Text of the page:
On my way back to the trailhead, I run across a pair of backpackers who are going up to Twin Crater Lakes to fish.  They introduce themselves as Steve and Augie from Greeley.  The Rawah Wilderness is in their backyards, and they have explored the area extensively, but have never been  up to Twin Crater Lakes.  I give them route and campsite information, and they in turn, tell me  about the places they have been in the Rawah.  Talk turns, as it often does, to tales of our encounters with wildlife, of our meetings with elk and mountain goats, with bears and moose.  After a while,  we wish each other a good hike and turn our separate ways:  they, up to the mountains and me, back to civilization.


Advertisements

26 thoughts on “Rawah Lakes Loop

  1. It’s easy to envy Mountain Light, but you still get good photos in conditions resembling British murk.

    Did you try rounding your shoulders and looking down when the moose was aggressive. According to a programme I saw on TV many years ago, postmen are trained to do that if threatened by large dogs. I have tried it with farm animals as well as with dogs and it usually seems to lessen their attention. Apparently, it’s a sign that you just want to pass through. It seems to help anxious animals relax a bit.

    • Zed, that sounds like a great idea. Next time I find myself in a similar situation, I’ll give it a try.

      I was thinking of you British bloggers as I was hiking through the murk. If you guys can get good photos, I should at least make an attempt.

  2. An excellent read, Dondo. Lovely how you describe your encounters with the moose, and thumbs up for not letting the rain ruin your trip! I personally really enjoy hikes in the rain, for much of what you’ve shown here – no one else around, wildlife encounters, and beautiful surprises when the weather clears.

    • Glad you enjoyed reading it, Hendrik. This one was a lot of fun to write.
      Despite myself, I think I agree with you. Hiking and camping in the rain turned out to be very enjoyable.

  3. Pingback: Trip report contest master index « Bedrock & Paradox

  4. Dave, thanks for choosing me as a finalist in your Bedrock and Paradox trip report contest. After reading the entries of the other finalists, I’m honored to be included in such a talented group.

  5. How long of a timer do you have to get pics like “On to Grassy Pass”?

    I like your moose perspectives. I’ve heard moose are more aggressive than bears to humans but you never hear what you should do in a moose encounter. It seems from what you write they aren’t very quick and agile so you can keep a tree between you if needed.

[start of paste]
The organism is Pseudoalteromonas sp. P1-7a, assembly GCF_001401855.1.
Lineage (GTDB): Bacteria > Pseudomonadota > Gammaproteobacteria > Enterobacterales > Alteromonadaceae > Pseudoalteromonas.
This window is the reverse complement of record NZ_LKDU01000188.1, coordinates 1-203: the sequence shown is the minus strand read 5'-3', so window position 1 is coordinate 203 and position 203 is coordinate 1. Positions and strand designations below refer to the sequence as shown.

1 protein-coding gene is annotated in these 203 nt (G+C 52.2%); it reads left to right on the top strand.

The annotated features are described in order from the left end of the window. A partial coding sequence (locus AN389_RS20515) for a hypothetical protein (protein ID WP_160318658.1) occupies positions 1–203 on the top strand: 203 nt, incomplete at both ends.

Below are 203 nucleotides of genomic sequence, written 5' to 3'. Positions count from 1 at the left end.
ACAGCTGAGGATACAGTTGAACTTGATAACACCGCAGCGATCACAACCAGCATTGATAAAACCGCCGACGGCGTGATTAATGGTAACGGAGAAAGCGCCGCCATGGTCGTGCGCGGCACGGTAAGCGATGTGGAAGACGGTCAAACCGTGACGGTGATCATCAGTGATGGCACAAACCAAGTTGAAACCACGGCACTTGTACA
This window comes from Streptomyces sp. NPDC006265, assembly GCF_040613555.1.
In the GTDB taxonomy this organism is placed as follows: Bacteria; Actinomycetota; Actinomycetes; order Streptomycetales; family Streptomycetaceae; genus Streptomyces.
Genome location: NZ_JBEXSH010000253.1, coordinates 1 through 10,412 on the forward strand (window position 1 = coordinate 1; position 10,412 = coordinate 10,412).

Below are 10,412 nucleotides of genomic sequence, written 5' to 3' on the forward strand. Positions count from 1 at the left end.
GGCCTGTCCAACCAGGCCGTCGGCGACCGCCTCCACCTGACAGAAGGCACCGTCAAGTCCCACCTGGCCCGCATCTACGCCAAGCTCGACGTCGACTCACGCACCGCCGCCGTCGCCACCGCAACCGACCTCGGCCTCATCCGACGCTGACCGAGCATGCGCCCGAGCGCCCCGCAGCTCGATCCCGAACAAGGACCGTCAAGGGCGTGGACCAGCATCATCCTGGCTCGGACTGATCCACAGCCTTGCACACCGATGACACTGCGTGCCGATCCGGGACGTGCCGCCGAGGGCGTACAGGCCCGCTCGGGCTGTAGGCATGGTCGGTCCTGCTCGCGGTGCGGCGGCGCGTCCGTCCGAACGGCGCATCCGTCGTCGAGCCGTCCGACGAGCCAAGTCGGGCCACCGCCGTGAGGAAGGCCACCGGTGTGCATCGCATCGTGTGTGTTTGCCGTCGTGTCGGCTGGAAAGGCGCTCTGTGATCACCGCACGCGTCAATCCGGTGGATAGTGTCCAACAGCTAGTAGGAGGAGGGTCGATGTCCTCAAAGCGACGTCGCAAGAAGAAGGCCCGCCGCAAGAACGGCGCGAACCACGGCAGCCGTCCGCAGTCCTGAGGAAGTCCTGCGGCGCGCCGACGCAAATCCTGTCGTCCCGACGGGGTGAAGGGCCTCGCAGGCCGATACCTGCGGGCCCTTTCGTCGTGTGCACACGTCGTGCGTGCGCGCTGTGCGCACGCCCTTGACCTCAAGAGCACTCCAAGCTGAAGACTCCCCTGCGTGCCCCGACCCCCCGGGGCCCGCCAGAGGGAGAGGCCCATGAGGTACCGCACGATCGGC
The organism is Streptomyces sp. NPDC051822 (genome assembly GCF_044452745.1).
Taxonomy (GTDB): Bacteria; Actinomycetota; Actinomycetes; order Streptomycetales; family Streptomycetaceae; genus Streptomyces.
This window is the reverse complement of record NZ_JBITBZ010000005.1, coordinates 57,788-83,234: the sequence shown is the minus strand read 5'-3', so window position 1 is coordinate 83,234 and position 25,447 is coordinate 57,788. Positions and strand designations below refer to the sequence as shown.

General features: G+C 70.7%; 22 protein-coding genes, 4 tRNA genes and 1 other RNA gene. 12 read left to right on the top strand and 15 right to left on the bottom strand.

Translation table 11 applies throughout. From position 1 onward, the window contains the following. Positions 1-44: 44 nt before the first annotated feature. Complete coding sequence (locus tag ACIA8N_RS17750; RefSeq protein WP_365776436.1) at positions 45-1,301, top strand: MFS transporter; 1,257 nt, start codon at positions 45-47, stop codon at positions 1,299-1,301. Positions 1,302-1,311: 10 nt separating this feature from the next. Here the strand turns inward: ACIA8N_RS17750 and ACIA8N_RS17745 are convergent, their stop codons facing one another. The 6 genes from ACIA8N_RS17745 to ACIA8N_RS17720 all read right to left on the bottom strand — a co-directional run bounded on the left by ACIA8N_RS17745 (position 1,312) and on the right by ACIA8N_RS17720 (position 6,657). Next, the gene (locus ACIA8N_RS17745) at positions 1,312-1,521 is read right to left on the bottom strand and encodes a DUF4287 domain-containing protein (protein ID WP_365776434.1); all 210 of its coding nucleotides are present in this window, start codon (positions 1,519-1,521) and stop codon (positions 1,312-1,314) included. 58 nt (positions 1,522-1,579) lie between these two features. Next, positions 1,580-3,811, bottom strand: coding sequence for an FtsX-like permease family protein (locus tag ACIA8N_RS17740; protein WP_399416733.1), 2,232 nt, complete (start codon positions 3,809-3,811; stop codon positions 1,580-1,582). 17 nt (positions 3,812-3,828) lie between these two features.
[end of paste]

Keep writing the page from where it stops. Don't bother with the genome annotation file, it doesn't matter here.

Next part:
• Hi Michael, great to see you visiting here again. My camera has a ten-second timer, so that’s all the time I have. Basically, I set up the shot, stand in front of the camera, hit the shutter button, and run like hell.

      Moose can be really quick when provoked, so you don’t want to get on their bad side. We humans can run around trees faster than moose, though. 🙂

      • LOL. Sounds like you speak from experience.

        Maybe you were still running in that pic. You look pretty far away.

        I always read – I just don’t comment often.

      • Setting your zoom at a wider angle also helps you get that sense of distance. I actually had half-a-dozen takes of this shot. In some the figure was nearer, in others farther. This one hit the sweet spot for me.

  6. Ah Dondo, you’re such a badass! I always love it when I get the email notifying that Dondo has been at it again creating photographs and forming words. This is a great record of your experience, thanks for taking us along on the ride.

  7. Spectacular photographs as usual, Dondo! Your work is destined
    for greatness. Hope to be able to purchase a coffee table book
    of your writing and photographs in the not too distant future!

    p.s. Moose-Americans must love your work also.

    Jerry.

  8. Awesome photos! I really enjoyed reading about your various adventures. Oh, and btw, thank you for the kind words and the link to Rip Esselstyn, i picked up his cookbook. Tasty stuff! You’re right, he’s no wimp.

Leave a Reply

Fill in your details below or click an icon to log in:

WordPress.com Logo

You are commenting using your WordPress.com account. Log Out / Change )

Twitter picture

You are commenting using your Twitter account. Log Out / Change )

Facebook photo

You are commenting using your Facebook account. Log Out / Change )

Google+ photo

You are commenting using your Google+ account. Log Out / Change )

Connecting to %s